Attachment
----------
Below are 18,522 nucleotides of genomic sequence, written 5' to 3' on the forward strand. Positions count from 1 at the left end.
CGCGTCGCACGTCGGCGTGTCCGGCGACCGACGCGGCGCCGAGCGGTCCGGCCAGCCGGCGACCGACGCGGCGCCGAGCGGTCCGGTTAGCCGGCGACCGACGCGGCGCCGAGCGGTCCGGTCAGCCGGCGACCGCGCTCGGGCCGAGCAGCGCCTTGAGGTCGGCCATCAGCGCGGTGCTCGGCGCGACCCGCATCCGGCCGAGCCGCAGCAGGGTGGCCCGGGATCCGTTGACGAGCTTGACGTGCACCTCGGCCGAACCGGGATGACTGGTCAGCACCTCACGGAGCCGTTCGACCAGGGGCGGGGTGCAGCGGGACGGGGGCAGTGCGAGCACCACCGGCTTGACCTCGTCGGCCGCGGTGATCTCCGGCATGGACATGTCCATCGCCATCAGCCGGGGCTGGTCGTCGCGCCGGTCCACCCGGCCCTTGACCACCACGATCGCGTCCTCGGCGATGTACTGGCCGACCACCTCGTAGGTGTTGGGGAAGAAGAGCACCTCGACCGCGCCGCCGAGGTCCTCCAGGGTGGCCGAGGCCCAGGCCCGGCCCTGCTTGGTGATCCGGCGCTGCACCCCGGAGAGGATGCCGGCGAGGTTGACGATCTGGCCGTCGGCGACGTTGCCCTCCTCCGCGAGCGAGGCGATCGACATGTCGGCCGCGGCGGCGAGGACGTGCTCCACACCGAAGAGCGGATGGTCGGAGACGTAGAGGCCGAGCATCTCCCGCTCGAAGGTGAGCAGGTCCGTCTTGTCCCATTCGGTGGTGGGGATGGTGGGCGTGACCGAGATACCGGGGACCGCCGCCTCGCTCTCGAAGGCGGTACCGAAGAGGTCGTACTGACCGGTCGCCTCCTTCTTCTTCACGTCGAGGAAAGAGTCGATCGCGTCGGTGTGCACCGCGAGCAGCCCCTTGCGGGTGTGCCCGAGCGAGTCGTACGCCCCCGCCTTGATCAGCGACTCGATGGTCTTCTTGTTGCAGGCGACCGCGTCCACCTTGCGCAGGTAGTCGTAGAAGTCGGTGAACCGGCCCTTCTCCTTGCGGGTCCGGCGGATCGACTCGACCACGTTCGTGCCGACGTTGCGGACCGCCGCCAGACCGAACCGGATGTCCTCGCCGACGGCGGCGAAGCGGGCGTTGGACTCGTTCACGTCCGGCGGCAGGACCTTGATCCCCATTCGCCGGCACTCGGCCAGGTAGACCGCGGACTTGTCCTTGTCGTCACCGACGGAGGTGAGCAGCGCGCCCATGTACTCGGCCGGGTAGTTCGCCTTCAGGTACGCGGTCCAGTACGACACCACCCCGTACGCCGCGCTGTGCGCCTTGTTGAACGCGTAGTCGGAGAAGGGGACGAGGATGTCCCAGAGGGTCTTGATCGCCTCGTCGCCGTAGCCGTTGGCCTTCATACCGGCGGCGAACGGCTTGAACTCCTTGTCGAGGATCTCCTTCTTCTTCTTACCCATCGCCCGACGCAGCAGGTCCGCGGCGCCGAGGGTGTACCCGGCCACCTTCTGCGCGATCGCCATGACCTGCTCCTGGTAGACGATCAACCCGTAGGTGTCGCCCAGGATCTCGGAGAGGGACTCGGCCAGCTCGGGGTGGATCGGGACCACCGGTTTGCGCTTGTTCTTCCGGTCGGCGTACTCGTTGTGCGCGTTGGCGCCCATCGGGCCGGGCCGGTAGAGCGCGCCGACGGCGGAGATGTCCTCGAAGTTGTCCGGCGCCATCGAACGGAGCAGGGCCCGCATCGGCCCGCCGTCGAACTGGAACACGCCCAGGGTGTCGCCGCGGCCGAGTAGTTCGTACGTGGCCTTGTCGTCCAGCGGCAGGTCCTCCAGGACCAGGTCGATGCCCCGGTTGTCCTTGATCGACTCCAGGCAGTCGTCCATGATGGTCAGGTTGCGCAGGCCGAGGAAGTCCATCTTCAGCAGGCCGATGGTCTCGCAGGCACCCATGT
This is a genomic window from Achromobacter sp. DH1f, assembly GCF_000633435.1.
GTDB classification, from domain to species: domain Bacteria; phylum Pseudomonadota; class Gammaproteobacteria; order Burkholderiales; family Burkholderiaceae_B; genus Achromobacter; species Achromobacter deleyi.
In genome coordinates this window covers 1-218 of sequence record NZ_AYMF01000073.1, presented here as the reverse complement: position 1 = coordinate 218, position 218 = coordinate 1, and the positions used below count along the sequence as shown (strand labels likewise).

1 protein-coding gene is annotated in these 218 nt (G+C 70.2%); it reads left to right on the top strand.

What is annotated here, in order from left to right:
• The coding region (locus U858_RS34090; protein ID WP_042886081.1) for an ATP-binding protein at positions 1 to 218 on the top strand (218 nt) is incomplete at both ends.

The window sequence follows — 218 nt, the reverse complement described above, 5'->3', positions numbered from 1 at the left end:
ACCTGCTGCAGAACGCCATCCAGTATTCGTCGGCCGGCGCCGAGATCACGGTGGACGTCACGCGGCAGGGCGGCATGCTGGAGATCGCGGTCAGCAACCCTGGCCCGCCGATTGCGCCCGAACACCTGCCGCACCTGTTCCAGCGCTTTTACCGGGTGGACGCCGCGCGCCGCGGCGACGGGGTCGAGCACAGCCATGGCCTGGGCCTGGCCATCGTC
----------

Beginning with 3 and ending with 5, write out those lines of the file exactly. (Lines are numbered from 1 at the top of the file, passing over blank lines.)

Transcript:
This is a genomic window from Achromobacter sp. DH1f, assembly GCF_000633435.1.
GTDB classification, from domain to species: domain Bacteria; phylum Pseudomonadota; class Gammaproteobacteria; order Burkholderiales; family Burkholderiaceae_B; genus Achromobacter; species Achromobacter deleyi.
In genome coordinates this window covers 1-218 of sequence record NZ_AYMF01000073.1, presented here as the reverse complement: position 1 = coordinate 218, position 218 = coordinate 1, and the positions used below count along the sequence as shown (strand labels likewise).